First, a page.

This topic has inspired some debate in car circles.


There are a few car guys that would rather eat quiche than own a drop top.


‘Personally we don’t feel that all convertibles are automatically designated “chick cars”, but some fit the bill more than others.’


A Miata is a good example of an unmanly convertible. Put on a skirt and change your name to Sally if you want to drive one of these babies gentlemen. There is no good reason for a real guy to own a Miata, outside of good gas mileage and bad brain damage.



We have a basic rule of thumb about convertibles: anything built in North America before 1955 is a good candidate for a retractable roof. The flow of the body lines in pre-55 cars really lend themselves to a convertible look. Anything made in the 40s is a very good fit with a convertible.


In fact, the lines of a 40s convertible run right at the front of the pack in all time great cars. The bulging fenders and tall hoods of this automobile era are made to go roofless. That is where the style really kicks in for these cars.



The same magic is abundantly clear in the 20s and 30s pre-war convertibles, but somehow the post- war drop tops really make a big impression. Perhaps because the 20s and 30s vehicles also look good with a roof, while the 40s cars lose something with tin on top.


The pre-55 Detroit cars from the 50s carry some of the same magic of the convertibles, but the emergence of the popular hardtop roof design in this era was a very attractive alternative to a full-fledged convertible.


Many would argue that post-55 cars had many great examples of classic convertibles, but the evolution of the hardtop was stiff competition for them. The rule of thumb that we applied was that bigger cars like Lincolns, Caddies and Imperials carried off the convertible look very well. Let’s face it, ‘Entourage’ has made the classic four door Lincoln convertibles even more popular than their first time off the dealer lot.



The best convertibles of the late 60s and 70s were also the big cars from Detroit. The full sized land yacht convertibles from the Big Three had a very stylish look to them when the roof is down. They were big and topless, but nobody ever called them cute. So any guy (then or now) fit behind the wheel of these road monsters without the hazard of Miata testosterone losses.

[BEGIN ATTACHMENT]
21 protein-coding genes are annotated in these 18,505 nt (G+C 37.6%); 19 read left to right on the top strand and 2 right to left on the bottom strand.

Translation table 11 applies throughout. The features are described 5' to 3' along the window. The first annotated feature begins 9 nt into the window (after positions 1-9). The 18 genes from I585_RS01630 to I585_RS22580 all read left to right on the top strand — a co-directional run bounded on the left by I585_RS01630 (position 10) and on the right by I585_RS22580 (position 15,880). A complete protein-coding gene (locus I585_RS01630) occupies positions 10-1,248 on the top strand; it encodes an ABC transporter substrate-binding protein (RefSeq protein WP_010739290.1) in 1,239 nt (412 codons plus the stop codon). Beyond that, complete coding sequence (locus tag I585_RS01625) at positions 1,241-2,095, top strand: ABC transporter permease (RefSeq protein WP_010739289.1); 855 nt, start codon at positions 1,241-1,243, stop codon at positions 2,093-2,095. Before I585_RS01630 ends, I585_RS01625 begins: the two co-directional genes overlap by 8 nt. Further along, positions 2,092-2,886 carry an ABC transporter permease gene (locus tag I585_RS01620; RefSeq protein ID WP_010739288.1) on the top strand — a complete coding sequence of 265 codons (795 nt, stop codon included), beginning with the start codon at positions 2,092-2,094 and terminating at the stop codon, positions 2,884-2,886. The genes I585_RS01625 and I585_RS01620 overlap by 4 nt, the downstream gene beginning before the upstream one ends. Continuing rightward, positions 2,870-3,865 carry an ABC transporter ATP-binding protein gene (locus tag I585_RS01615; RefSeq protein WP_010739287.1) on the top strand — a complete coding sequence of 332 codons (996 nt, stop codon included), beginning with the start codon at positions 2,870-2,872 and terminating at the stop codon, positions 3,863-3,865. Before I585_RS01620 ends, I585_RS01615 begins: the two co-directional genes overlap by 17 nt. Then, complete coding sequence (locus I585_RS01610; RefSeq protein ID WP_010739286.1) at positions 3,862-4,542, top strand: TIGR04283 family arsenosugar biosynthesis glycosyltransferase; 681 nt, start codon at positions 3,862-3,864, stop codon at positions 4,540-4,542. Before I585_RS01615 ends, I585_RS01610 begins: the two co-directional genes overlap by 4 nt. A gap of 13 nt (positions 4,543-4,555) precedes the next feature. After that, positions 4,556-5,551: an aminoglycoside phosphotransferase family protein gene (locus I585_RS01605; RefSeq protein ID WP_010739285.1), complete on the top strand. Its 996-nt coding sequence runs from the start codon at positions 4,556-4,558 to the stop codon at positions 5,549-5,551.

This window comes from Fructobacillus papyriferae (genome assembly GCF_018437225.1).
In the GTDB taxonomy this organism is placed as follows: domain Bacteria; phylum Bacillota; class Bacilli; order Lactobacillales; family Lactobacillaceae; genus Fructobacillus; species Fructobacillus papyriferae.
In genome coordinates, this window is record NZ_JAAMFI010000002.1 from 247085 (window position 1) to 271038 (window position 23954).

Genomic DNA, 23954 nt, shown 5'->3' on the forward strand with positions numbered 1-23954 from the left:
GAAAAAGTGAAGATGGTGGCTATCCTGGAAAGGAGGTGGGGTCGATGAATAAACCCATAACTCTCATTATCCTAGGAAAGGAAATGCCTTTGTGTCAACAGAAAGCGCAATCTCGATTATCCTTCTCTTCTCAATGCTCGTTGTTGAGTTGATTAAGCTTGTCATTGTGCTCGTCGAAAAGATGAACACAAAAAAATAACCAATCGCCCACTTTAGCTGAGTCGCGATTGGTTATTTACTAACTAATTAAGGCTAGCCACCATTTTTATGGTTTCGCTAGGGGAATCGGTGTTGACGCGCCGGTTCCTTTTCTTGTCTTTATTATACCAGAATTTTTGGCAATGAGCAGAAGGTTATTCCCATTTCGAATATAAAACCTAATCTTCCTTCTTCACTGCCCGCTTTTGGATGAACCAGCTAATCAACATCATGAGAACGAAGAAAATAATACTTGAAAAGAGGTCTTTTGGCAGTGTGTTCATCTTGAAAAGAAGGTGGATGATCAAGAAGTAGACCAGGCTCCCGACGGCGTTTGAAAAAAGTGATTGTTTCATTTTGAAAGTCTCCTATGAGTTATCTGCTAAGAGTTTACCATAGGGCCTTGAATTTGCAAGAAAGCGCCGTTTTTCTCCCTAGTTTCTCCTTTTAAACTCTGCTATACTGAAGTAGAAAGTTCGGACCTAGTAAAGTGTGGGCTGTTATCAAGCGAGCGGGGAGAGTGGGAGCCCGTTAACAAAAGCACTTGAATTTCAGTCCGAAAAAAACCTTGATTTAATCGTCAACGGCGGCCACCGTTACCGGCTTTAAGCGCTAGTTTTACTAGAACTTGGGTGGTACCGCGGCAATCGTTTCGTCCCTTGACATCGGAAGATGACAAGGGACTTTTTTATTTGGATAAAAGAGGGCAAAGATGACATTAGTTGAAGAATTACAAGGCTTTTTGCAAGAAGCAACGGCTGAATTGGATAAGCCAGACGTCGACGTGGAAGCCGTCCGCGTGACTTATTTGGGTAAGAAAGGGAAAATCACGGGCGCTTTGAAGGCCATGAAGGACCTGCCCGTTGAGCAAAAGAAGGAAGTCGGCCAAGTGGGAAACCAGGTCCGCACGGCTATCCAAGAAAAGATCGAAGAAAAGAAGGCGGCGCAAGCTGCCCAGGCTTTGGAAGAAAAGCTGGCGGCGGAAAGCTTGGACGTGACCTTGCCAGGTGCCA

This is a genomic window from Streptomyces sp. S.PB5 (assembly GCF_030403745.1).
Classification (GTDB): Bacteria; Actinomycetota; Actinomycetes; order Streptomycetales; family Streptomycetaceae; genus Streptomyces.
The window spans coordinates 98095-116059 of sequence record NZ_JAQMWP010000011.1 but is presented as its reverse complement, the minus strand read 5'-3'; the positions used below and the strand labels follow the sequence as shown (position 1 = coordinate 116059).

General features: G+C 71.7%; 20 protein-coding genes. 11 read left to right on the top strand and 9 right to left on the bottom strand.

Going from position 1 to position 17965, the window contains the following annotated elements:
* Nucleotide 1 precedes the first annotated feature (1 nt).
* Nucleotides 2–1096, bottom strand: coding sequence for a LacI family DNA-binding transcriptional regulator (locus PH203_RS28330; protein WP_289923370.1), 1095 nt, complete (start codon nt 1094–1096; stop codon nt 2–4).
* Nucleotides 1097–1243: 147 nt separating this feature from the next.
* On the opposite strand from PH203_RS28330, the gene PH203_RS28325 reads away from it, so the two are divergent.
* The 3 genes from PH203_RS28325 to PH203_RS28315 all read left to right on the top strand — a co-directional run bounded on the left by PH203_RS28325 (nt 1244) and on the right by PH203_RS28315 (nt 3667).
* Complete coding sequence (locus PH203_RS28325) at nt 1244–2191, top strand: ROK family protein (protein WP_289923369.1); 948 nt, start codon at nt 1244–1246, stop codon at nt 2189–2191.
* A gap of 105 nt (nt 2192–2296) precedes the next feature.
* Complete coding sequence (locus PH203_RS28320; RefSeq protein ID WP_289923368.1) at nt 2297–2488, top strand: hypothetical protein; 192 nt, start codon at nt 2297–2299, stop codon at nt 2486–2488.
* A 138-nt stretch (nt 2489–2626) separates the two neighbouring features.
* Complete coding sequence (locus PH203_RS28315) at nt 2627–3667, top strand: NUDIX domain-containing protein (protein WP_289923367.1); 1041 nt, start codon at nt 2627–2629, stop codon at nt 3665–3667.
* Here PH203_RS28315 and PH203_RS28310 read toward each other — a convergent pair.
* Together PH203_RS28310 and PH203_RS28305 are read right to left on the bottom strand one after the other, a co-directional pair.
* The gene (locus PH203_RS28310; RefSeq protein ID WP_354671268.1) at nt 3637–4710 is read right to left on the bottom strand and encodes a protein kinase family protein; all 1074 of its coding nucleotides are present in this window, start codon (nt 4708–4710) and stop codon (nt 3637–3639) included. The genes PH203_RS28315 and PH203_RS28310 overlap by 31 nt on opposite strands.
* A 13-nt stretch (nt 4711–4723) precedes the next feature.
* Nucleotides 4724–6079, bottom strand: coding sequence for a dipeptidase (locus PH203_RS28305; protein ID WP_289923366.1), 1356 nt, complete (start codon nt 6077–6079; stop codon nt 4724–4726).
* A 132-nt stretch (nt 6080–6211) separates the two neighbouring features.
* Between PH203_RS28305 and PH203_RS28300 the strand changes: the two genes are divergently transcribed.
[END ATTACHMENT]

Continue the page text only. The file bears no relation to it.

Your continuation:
Just ask Lance White from the old ‘Rockford Files’ TV program how well his Eldorado convertible worked with the babes.


So we disagree with the notion that convertibles are essentially wheels for women- that men need not apply. But guys have to make careful choices when it comes to convertibles to avoid personal labels that may include girls’ names.


A steady Miata-free diet is a good start.


Jim Sutherland 


DENNIS:”To own a convertable back in the good ol days, you had to put up with a few drawbacks. The old fabric tops flapped in the breeze and no matter how far you turned the heater up, it wasn’t going to get warm inside. I had a 55 Merc and a 65 Caddy convert. The struts were exposed on the inside and of course if you folded up and down a lot, you could sooner or later expect to be making a trip to the upholstery shop to fix the tears.The new cars like the Mercedes for instance, have metal folding tops, where’s the “sport” in that? Even the new Mustang has a headliner inside the convertable top. It’s just not the same and yes, they’re either “chick cars” or they’re “get a chick” cars.The Miata is tailor made for guys who go to “sensitivity classes” and carry “man bags”, real popular in San Francisco or Key West”.

ANGUS:”I think any Miata looks very masculine sitting next to a VW Golf/Rabbit/Cabaret. VW tops the  list of girlie droptops.As a big fan of topless-ness… including cars; I have to say there is nothing cooler than rolling into Key West at sunset in a Mustang droptop (a rental classic) with the top down and the stereo up. As long as your hand is firmly wrapped around the shifter and not your passenger’s shifter”.
BRIAN:”… you, I have always liked the Miata and would still like to own one”.